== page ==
Amsterdam: you can’t experience the city without a healthy dose of bikes and canals.

The opening time trial in Amsterdam will be a, wait for it, wait for it: ‘dam fine one. The gorgeous 8km circuit will start outside of the Van Gogh Museum and finish just across the way at the Rijksmuseum. The loop is anything but technical considering what it could have resembled had Zomegnan been feeling particularly diabolical. A first look appears to favor the pure all-out power of, oh I don’t know, Fabian Cancellara? This shouldn’t take much longer than 8 minutes to complete. Calling Fabian Cancellara, calling Fabian Cancellara.

The following two stages will both be flat, but together, should form two very different experiences for the racers.

Stage 2: Amsterdam – Utrecht, 209km
Stage 2 from Amsterdam to the ancient Rhine River town of Utrecht will be the typical Dutch circus: twisty, turny, technical, full of road furniture, and fear for your life bike racing. As Pez pointed out, woe to the wet day, especially in the opening stages of a Grand Tour. Just as we hope for some sort of peace for the first week of the Tour de France, we can only hope for the best for the racers as they do battle with two road stages in Holland.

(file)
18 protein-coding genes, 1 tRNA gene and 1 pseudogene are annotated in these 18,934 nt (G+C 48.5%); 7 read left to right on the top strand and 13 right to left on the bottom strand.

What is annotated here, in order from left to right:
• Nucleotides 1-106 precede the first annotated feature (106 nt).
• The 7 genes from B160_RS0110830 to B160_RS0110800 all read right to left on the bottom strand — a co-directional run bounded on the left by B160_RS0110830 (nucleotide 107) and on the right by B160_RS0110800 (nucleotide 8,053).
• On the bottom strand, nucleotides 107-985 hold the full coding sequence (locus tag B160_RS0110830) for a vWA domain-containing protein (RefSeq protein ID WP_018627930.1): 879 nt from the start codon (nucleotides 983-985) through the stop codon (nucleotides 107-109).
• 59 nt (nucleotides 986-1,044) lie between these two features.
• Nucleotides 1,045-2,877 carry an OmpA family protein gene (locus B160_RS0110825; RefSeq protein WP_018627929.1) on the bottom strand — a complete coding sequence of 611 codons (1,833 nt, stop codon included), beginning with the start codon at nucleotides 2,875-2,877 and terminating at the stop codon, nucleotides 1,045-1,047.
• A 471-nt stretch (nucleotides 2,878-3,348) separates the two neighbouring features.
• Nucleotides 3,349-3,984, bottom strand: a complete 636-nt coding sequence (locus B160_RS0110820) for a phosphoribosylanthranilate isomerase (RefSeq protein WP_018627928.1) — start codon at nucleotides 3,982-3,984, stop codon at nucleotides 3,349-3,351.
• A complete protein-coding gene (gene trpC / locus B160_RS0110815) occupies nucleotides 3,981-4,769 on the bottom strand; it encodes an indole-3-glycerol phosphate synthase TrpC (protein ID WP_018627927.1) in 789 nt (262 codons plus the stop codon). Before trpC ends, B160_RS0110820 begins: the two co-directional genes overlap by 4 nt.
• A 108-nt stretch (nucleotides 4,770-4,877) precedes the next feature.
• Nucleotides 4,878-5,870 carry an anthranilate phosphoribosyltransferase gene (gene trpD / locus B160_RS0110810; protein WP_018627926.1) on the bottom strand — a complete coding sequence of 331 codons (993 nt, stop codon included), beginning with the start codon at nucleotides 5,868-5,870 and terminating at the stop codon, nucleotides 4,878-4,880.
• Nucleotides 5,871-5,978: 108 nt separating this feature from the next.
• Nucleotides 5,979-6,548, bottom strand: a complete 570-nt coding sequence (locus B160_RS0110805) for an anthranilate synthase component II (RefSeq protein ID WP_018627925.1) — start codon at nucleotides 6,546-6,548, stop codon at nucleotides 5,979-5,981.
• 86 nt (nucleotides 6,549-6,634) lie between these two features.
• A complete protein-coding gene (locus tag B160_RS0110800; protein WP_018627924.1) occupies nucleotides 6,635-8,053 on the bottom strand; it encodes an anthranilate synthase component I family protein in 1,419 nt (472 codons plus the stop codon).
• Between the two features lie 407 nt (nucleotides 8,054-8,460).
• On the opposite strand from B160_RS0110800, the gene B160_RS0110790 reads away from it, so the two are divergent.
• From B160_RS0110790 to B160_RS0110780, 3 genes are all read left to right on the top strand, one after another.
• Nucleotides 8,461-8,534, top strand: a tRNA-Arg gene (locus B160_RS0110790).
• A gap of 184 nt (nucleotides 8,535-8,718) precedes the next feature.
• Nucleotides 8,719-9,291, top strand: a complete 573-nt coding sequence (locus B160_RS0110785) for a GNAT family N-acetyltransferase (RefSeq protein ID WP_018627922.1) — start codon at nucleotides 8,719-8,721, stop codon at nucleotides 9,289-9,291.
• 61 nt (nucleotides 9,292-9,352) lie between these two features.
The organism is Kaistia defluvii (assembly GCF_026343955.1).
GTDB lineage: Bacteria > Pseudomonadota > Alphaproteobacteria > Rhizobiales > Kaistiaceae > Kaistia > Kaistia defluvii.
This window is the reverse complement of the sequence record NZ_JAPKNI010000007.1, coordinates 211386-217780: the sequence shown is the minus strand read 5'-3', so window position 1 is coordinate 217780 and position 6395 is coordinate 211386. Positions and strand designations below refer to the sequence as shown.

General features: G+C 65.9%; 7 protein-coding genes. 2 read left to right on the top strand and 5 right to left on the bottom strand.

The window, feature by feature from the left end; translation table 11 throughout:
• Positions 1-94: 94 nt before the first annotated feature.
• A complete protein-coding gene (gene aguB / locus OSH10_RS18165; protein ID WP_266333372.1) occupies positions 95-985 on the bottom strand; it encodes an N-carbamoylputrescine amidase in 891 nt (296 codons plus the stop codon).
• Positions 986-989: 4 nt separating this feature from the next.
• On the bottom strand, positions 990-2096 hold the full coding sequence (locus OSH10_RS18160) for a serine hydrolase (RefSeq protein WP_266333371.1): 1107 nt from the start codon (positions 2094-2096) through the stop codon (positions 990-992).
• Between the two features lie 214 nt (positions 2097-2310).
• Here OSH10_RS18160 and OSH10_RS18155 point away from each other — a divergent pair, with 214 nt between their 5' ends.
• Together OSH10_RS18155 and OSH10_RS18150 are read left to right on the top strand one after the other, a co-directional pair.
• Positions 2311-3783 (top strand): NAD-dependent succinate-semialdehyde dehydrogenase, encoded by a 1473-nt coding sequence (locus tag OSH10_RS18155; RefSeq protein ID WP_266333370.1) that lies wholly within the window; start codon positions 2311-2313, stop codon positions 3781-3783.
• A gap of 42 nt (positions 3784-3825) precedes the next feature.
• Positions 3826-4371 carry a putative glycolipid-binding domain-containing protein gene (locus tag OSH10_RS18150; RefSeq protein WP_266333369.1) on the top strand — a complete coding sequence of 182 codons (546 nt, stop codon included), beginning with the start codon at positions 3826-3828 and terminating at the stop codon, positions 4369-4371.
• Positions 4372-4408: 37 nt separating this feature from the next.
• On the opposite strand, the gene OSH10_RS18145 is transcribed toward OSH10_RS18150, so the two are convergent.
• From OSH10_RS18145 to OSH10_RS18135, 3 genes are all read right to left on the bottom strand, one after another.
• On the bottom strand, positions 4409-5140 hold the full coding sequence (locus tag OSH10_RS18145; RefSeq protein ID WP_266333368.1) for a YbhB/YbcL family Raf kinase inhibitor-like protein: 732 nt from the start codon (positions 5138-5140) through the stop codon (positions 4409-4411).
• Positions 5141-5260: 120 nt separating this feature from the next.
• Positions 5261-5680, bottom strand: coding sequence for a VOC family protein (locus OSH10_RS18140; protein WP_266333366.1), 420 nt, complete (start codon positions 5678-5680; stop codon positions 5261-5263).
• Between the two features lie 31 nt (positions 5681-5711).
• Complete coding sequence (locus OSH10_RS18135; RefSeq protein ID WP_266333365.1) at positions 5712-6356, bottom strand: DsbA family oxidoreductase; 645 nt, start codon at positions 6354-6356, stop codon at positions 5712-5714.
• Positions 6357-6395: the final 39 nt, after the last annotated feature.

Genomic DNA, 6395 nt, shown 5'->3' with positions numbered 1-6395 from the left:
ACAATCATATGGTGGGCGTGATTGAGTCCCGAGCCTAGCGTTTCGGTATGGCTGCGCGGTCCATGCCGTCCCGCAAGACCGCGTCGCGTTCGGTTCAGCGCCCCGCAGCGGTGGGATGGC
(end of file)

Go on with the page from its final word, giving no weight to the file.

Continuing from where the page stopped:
Oh, and if this one doesn’t end in a sprint, I’ll eat a tubular.

Stage 3: Amsterdam – Middelburg, 209km
Stage 3, though identical in length to the day before, will have about a hundredth of the turns. The race heads straight down the Dutch seaside from Amsterdam to the very Amsterdam-esque town of Middelburg complete with canals, moats, and pristine old town.

The town is placed firmly in the middle of a large peninsula jutting its way in the direction of the United Kingdom. The approach to the nearly island is complete with an almost 5km long bridge. Lord help the boys if there’s a hard wind a’blowin that day. I mean, really, that could turn out to be harder than the Zoncolan if the mighty wind blows.

How will it finish? There’s no telling. One would assume a bunch sprint would be in the offing on a stage with absolutely NO vertical meters of upward movement, but again, funny things happen when the wind blows. Still, a sprint will be the order of the day, the only question is how many will be a part of it and if any of the GC favorites get left behind or blown into the North Sea.

Rest Day #1
The first rest day will be a disappointing one for the riders. They’ll just be getting going only to hop on a plane and jet down to Milano for a trip to the Piedmont. The poor, poor team personnel will have a long drive from Amsterdam to Stage 4’s start in Savigliano. Google Maps tells me it is 1226 kilometers. Whatever the racers get in the ease and convenience of a quick flight, they’ll more than make up for with the upcoming block of TWELVE straight days of racing. That should be great fun.

Stage 4: Savigliano – Cuneo, 32.5km